Gloria Sachs, a fashion designer who combined her love of textile design with her fashions, died in her sleep Monday at her New York apartment. She was 85.

This story first appeared in the March 13, 2012 issue of WWD. Subscribe Today.

As owner of her own company, Gloria Sachs Designs Ltd., Sachs was well known for her luxurious sportswear using silks, cashmeres and printed paisley fabrics. She worked closely with firms such as Ratti and Etro in producing the silks for her collections and owned her own knitting mill in Ireland for making cashmere sweaters.

At the time of her death, Sachs was planning to open the first Fashion Group chapter in Shanghai. She had been arranging the exchange of fashion and design students between New York and China with the assistance of Chinese artist Xu Bing, and had been invited as a visiting scholar to the Central Academy of Fine Arts in Beijing, where she had planned to spend a month this fall. In addition, Sachs had developed special horsehair textiles in China, which were being woven for architects to use in hotels around the world.

Born in Scarsdale, N.Y., on Feb. 17, 1927, Sachs graduated from Skidmore College with a Bachelor of Fine Arts degree in 1947. She was the first graduate of Skidmore to receive an honorary Ph.D., according to her daughter, Nancy Sachs. After college she studied textile design at Cranbrook Academy of Art in Bloomfield Hills, Mich., and later studied painting in the atelier of Fernand Léger in Paris. She became an apprentice to Giò Ponti and Franco Albini. While in Paris, she also did some modeling for Balenciaga and Pierre Balmain.

According to her daughter, Sachs was the first to bring capri pants back to the U.S. While on her honeymoon in 1953 with her husband, Irwin, in Capri, she saw the shorter pants and brought them back to the U.S. and named them “capris.” From 1948 to 1949, Sachs worked for textile designers Hans Knoll and Herman Miller. Her textiles were used for chairs in the Museum of Modern Art.

Sachs then joined the executive training program at Bloomingdale’s, where she worked from 1951 to 1956. She rose to assistant buyer and then fashion coordinator. In 1958, she launched her first firm, called Gloria Sachs Red Barn, where she designed preteen clothing. She later returned to Bloomingdale’s, where she was fashion director for children’s wear from 1960 to 1962. From there, she moved to Saks Fifth Avenue, designing preteen clothing under her own label from 1963 to 1965. In 1970, she opened her own firm, Gloria Sachs Designs Ltd., and her sportswear was sold to stores such as Neiman Marcus and Saks Fifth Avenue. She served as president of the Fashion Group from 1982 to 1984. She closed her business in the early Nineties, but continued to be active in the industry.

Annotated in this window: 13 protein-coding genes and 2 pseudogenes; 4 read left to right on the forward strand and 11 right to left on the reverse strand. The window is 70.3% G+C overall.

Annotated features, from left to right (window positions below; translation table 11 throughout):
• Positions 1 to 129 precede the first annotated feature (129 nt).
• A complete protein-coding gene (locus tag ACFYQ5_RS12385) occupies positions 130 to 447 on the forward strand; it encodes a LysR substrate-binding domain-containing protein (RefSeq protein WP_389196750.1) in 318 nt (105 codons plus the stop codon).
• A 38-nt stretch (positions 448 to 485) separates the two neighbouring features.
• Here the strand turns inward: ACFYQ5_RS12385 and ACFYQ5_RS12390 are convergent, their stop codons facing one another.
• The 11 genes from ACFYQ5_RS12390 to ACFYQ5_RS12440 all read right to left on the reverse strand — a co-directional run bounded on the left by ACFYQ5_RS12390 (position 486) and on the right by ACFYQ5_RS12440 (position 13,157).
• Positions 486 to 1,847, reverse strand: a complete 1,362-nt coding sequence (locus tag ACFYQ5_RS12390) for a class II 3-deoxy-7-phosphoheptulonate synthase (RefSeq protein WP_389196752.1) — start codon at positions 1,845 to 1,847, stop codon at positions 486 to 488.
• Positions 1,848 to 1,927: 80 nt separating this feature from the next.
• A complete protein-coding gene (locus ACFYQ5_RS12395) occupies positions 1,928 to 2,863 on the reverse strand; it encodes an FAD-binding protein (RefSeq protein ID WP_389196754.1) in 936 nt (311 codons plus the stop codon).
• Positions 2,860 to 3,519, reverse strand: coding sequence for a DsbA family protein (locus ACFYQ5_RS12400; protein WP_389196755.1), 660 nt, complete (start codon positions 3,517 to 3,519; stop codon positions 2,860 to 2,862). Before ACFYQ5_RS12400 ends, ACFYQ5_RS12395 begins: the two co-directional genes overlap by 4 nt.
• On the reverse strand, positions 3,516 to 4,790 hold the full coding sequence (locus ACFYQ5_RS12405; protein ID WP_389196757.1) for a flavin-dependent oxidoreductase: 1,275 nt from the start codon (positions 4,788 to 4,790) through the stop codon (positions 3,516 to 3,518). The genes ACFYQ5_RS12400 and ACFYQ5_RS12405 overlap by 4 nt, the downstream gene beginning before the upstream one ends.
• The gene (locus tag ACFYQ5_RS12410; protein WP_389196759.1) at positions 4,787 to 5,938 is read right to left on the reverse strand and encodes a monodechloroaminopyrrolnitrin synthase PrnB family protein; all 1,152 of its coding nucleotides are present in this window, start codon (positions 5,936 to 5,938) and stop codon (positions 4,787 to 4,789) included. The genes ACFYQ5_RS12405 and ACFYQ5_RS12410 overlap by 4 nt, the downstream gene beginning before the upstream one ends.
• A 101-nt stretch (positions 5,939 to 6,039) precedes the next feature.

During her career, Sachs exhibited her paintings and sculptures at the Pratt Institute in Brooklyn, as well as the Art Alliance of Philadelphia, the Art Institute of Chicago and the Museum of Modern Art. She won the Saks Fifth Avenue Creator Award in 1969, and the Woolknit Design Award in both 1974 and 1976. She was nominated for a Coty Award in 1983, but didn’t win. Among the women she dressed were Joan Mondale.

For the past 20 years, Sachs had been actively involved in the contemporary Chinese art scene.

“She just gave a party at her house to show her work in China,” said designer Stan Herman, former president of the Council of Fashion Designers of America. “She was dressed beautifully. She was always thinking forward, never backward. She always stayed involved with the council. She was proud of being in this business. She treated it as an artistic endeavor. Her clothes were beautiful. She dressed women in a very elegant way. She was a perfectionist, and she really loved fabric.”

In addition to her daughter, Nancy, Sachs is survived by her son, Charles; son-in-law, Paul Wiener; two sisters, and three grandchildren.

Funeral arrangements were still being finalized at press time.

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